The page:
Sorry I can't disclose more than these shy screenshots about this and that for example, but my latest and still current approach is thus to acknowledge this fact that we always end up needing, in our tools and skillset, the best bridges possible (preferably two way, and in an isomorphic fashion, that's even sweeter when we can) *between* languages. These pictures being just an example in the specific problem space of systems' domain specific modeling, to have a useful source of truth before codegen; but it's not just about modeling, of course, it's also about provers, verifiers, etc.

So, I wrote "yesterday" in the comment title alluding to the fact that I'm only (now, 2010) about to put at real work these linked above, while I *could* have, technically, implemented them as early as... three years ago, already. Well, yes: the underlying toolset in that instance --the MS DSL Tools-- having become stable in Feb. 2007.

So, if we're willing to target modernity, while the research is for sure always something to watch as attentively as regularly, we really have so much (too much?) to do with the tools we've got already. Man.

But maybe it's also time to realize that to satisfy our hunger for power in these tools and languages, we'll have "to pay the price" of looking at the latter as the real new *de-facto* first class of building blocks to deal with -- I suspect they are, already, first-class, but it's likely still in our subconscious only (except mine ;) and for sure not acknowledged yet in our tooling and our practice.

My .02

The Future was Yesterday

I thought companies already provide solutions like these, see for example

Sorry for the confusion

Sorry for the confusion, my bad. I was actually alluding to the tooling support for the design and implementation of one's new language(s) reusing the design and implementation of the legacy, and not "just" language artifacts management, no matter how large its scale is.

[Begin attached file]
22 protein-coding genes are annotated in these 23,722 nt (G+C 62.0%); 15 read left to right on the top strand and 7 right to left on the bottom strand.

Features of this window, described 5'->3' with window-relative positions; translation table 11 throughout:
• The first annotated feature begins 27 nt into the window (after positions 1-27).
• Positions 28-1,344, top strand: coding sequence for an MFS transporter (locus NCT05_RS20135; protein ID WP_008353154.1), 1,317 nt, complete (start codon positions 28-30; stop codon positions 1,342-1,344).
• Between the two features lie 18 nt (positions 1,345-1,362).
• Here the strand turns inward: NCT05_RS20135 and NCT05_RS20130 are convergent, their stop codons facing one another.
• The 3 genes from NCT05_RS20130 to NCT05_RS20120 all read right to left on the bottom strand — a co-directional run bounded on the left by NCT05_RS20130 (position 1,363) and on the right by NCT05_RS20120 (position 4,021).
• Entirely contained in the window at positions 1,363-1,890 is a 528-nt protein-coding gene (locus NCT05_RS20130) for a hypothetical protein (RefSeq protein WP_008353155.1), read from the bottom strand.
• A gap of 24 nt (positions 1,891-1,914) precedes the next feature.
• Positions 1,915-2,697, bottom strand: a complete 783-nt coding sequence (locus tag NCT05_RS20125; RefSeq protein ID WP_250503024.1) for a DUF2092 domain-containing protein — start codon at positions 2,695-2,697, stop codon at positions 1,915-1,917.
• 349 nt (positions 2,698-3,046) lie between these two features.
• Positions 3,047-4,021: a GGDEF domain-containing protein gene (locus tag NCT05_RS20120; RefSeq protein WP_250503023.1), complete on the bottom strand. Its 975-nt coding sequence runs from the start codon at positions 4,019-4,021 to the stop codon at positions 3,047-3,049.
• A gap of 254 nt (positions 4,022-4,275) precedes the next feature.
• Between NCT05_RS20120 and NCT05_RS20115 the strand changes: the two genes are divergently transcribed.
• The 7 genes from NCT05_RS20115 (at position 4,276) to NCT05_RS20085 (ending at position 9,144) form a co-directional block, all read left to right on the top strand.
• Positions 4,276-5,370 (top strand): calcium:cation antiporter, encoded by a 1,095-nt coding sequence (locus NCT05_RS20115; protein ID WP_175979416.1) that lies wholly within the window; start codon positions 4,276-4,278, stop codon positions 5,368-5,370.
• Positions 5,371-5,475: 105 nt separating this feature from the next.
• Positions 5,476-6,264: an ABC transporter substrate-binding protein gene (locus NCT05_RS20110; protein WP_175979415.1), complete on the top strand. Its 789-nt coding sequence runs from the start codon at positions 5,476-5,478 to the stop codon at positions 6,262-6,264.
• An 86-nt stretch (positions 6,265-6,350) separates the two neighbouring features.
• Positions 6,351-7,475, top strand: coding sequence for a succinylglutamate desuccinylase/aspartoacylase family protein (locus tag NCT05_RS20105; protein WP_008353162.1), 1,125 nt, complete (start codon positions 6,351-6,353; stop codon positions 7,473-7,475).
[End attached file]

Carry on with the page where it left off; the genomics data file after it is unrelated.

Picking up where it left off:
treemap fancy visualization

Shameless link to my own related work

Well, you can...

... to me, that's really neat! I'd love to have the same integrated in the Visual Studio beastie I have to use, anyway, that's for sure.

Thanks for the shameless link, then. Very to the point. :)

Should work on windows too.

Should work on windows too. It's using cairo + gtk + ocaml and all 3 are windows compatible.

Did you see the See Also section of the article?

There is a link to some work on using heat maps to detect performance issues: Visualizing System Latency by Brendan Gregg

You might also be interested in last year's PLATEAU workshop at OOPSLA (now SPLASH). I've also seen a preview of some of the papers for this years PLATEAU workshop at SPLASH, and some of them provide some good insight into software psychology.

links to those interesting

links to those interesting papers ?

they're rolled into one tech

they're rolled into one tech report for PLATEAU 2009.

As for 2010, I surveyed the early PLATEAU 2010 workshop program based on talk title and e-mailed some of the speakers for a pre-draft. The advantage to seeing pre-drafts is that when you are listening to the talk you don't have to write as much down and when you are verbally processing information your brain only retains 3 out of 7 words.